Six years ago, I made my goal of getting into medical school. I’m thankful to my past self for setting a goal, sticking to it, and then achieving it three years ago. This goal was a tricky one, because many aspects of it weren’t in my control. But I was determined to set the right goals for things that I could control. For instance, I broke my bigger goal into manageable chunks. And then I broke those chunks into even more manageable chunks. For my goal of doing well on the CASPer® test, I divided it up into a bunch of mini goals. One was practicing 3 mock tests beforehand. Another was to improve my typing speed with free typing resources. Yet another was to prepare answers in advance to questions that could show up on the test (I wrote about some of these here).
Other than breaking up big goals into manageable pieces, there are many other science-backed strategies to set goals, whether they’re for academics or not.
One of the articles I recommend is Goal Setting: A Scientific Guide to Setting and Achieving Goals by James Clear. He is a fantastic author, and I also recommend his book Atomic Habits to dive deep into how to better accomplish your goals through habit change. In the article, he covers all aspects of goal setting, including the need to determine if you truly want the result. I think this is a commonly overlooked part of goal setting, especially for a long-term goal like getting into a specific degree program. He writes, “it’s easy to sit around and think what we could do or what we’d like to do. It is an entirely different thing to accept the tradeoffs that come with our goals.”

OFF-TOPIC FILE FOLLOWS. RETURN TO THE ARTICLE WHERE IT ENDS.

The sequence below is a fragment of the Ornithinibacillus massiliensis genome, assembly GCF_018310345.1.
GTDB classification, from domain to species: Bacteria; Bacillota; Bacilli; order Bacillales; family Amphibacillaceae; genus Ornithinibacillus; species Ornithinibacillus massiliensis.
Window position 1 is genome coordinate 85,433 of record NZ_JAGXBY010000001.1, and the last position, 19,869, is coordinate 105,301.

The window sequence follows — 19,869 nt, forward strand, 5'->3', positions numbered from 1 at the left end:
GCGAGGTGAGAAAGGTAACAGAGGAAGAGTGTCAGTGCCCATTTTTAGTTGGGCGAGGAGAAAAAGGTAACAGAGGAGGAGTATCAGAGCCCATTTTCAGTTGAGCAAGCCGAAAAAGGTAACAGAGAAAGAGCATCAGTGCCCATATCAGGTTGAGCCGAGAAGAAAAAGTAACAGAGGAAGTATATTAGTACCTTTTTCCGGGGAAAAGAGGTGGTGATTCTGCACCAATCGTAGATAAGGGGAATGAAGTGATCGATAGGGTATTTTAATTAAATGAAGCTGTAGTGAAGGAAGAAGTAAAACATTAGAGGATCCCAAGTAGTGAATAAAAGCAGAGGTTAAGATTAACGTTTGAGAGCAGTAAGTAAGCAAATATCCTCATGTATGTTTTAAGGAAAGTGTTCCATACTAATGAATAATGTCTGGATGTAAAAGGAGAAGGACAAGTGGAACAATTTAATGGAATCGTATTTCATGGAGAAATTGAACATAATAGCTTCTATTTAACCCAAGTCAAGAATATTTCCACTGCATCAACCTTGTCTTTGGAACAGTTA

I wrote a bit about this in our article about choosing your specialty where I recommended WOOP. WOOP is an acronym that stands for Wish, Outcome, Obstacles, and Plan. It’s a science-based practice to help you reach your goals by getting you to navigate what you want to do and what it will take to actually get there. Check out this website to learn how to WOOP.
And then we have the tried-and-true SMART goals. SMART is another acronym that stands for Specific, Measurable, Attainable, Realistic, and Timely. This article from UMass is all about SMART goals for students, including examples of long-, intermediate- and short-term goals. I made sure the CASPer® test goals above were made into SMART goals before I started. For example, I set the goal of writing one practice test a week for three weeks before the real thing. This was easily measurable, realistic and time-limited. What's one achievable goal you could set for yourself today that would get you closer to your academic aspirations?
Now get out there and crush your goals in 2021!